The Health Benefits of Elecampane

An Herb Used to Help Respiratory and Digestive Issues

Elecampane (Inula helenium L.) is an herb originating from Europe and parts of Asia. Most commonly, elecampane is used to move phlegm that causes respiratory issues and eliminate intestinal bacteria to improve stomach issues.

The root and sometimes the rhizomes from two- to three-year-old elecampane plants are used in herbal medicine formed into teas, tinctures, medicinal honey, syrup, capsules, extracts, or sweet confections. Elecampane is also used to provide flavor in foods and beverages, and to lend fragrance in beauty products.

History

The scientific name of elecampane was thought to be named after Helen of Troy and is part of the Asteraceae family. The ancient Romans initially used elecampane as a remedy for many ailments, specifically those of the skin, brain, kidneys, stomach, and uterus. Elecampane was later popularly used in lozenge form in the 17th century.

Health Benefits

There have been very few medical research studies of the health benefits of elecampane or the compounds it contains. While it hasn't been approved for the prevention or treatment of any illness or condition, elecampane is said to be an antispasmodic (relieves muscle spasms and tension), a hepatic tonic (soothes and tones the liver), and has cancer-fighting properties, like preventing the growth of tumors. Other potential benefits include:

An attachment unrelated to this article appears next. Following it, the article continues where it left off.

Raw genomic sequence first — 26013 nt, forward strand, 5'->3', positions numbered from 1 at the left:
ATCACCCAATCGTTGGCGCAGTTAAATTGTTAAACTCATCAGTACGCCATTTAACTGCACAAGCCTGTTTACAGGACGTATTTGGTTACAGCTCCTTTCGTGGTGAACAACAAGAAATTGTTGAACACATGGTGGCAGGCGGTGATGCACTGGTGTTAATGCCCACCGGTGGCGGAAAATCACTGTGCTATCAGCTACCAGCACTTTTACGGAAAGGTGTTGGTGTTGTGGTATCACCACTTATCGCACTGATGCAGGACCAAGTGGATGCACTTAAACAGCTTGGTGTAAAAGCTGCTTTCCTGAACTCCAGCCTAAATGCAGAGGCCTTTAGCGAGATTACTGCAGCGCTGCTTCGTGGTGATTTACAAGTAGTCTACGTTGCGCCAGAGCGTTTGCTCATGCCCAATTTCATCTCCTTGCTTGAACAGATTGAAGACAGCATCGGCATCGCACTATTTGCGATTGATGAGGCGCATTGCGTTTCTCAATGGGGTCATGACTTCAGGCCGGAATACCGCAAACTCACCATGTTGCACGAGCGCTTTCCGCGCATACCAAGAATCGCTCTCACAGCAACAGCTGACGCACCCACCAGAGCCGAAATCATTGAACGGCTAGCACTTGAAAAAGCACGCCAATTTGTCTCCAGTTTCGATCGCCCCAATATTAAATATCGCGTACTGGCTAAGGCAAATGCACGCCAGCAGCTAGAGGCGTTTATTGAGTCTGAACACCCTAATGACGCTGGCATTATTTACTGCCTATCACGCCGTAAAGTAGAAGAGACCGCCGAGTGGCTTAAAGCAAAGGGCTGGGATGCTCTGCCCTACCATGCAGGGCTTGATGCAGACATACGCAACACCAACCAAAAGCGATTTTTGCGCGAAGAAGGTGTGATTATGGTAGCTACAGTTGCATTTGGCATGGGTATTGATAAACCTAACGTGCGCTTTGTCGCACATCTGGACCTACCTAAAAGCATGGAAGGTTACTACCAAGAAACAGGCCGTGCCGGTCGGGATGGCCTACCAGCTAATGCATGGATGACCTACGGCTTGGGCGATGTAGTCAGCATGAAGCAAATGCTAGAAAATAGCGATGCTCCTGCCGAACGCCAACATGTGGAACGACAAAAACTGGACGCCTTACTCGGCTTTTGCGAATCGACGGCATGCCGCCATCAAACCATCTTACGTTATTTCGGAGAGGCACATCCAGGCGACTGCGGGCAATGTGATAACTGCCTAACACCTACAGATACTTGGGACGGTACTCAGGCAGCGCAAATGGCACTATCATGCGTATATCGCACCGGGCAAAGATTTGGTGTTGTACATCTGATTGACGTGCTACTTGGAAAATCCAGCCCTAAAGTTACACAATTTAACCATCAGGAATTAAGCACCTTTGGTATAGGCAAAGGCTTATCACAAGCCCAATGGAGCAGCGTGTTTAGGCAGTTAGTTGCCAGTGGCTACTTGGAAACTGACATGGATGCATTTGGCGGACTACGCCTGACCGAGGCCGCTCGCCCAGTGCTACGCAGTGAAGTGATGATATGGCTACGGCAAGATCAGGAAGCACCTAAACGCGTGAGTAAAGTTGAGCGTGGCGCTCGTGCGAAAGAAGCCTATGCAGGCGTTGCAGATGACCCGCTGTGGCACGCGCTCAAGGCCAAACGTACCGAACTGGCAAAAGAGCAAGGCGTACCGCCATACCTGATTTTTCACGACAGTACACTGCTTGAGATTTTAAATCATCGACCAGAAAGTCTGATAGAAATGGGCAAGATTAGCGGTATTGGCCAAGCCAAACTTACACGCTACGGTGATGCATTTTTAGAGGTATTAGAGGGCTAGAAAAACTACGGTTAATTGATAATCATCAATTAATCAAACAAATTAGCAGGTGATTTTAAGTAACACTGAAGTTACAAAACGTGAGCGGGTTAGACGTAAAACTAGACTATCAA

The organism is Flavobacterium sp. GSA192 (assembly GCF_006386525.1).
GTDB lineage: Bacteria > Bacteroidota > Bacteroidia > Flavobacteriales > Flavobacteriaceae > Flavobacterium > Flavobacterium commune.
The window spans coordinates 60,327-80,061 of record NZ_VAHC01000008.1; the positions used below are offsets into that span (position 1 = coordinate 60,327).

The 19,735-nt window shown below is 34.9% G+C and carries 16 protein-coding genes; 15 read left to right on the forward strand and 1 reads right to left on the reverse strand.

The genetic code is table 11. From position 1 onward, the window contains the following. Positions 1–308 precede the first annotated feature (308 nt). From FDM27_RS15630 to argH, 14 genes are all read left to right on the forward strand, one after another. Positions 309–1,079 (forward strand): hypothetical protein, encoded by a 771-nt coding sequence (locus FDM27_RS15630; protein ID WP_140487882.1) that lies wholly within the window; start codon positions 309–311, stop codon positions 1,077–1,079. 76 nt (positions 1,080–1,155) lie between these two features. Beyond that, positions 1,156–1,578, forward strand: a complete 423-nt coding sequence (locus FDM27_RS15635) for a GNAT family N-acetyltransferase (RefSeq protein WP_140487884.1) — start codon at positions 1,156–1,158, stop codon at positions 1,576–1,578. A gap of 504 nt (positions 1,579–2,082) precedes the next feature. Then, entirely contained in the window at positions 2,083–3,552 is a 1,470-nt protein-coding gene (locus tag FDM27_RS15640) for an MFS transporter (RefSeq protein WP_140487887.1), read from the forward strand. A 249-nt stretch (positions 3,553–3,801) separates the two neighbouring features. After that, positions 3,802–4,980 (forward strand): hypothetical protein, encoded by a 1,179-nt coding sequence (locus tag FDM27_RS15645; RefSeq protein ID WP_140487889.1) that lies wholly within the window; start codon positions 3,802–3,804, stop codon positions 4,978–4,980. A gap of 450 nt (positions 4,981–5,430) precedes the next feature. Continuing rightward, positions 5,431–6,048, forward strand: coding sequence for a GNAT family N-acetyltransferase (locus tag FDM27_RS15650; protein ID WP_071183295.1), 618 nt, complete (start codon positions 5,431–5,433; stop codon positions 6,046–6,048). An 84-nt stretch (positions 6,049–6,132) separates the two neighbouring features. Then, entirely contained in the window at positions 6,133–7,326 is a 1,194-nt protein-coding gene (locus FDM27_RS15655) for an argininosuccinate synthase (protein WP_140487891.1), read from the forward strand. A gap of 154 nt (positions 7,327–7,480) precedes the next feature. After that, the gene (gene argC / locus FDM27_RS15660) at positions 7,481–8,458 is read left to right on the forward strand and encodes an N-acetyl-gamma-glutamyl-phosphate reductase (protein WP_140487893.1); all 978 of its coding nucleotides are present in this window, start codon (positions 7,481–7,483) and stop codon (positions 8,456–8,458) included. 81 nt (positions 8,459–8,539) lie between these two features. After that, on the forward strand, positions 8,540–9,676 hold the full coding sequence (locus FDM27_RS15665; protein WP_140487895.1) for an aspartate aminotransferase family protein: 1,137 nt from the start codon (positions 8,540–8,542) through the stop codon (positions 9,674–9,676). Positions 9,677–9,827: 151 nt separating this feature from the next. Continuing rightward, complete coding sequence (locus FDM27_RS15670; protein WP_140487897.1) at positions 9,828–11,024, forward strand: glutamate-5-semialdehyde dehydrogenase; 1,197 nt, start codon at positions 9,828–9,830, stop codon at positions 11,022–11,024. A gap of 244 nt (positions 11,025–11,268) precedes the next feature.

Ease Digestive Issues

This herb contains a large amount of the prebiotic soluble fiber inulin, which supports a healthy intestinal tract. Dietary inulin is found in many foods (including whole wheat, onions, and garlic) and is said to slow digestive metabolism and reduce blood glucose spikes in people with diabetes. Inulin from chicory root is now being added to many foods to boost their soluble fiber content.

Elecampane is also used to soothe nausea, flatulence, and diarrhea, which may be caused by worms present in the intestines. Elecampane contains phytochemicals alantolactone and isoalantolactone, which are said to address worms such as hookworm, roundworm, threadworm, and whipworm.

Soothe Pain and Inflammation

Some herbal medicine practitioners say elecampane could be used to ease pain stemming from lung diseases such as asthma, bronchitis, and whooping cough. Since elecampane is said to prevent coughing, this herb may also relieve symptoms of tuberculosis. Elecampane is said to loosen phlegm in these situations so a person will cough and expel it from the body. Studies have also found sesquiterpene lactone compounds in the herb have an anti-inflammatory effect.

Fight Bacteria

Elecampane has astringent and antimicrobial properties, which may act against bacterial infection. Elecampane has also been said to promote sweating in individuals who are attempting to rid their bodies of bacteria or a virus.

While a 2009 study found the antimicrobial compounds of elecampane as a potential treatment against Methicillin-resistant Staphylococcus aureus (MRSA), MRSA can be dangerous and even fatal, so it's best to see a medical doctor if you're experiencing any symptoms.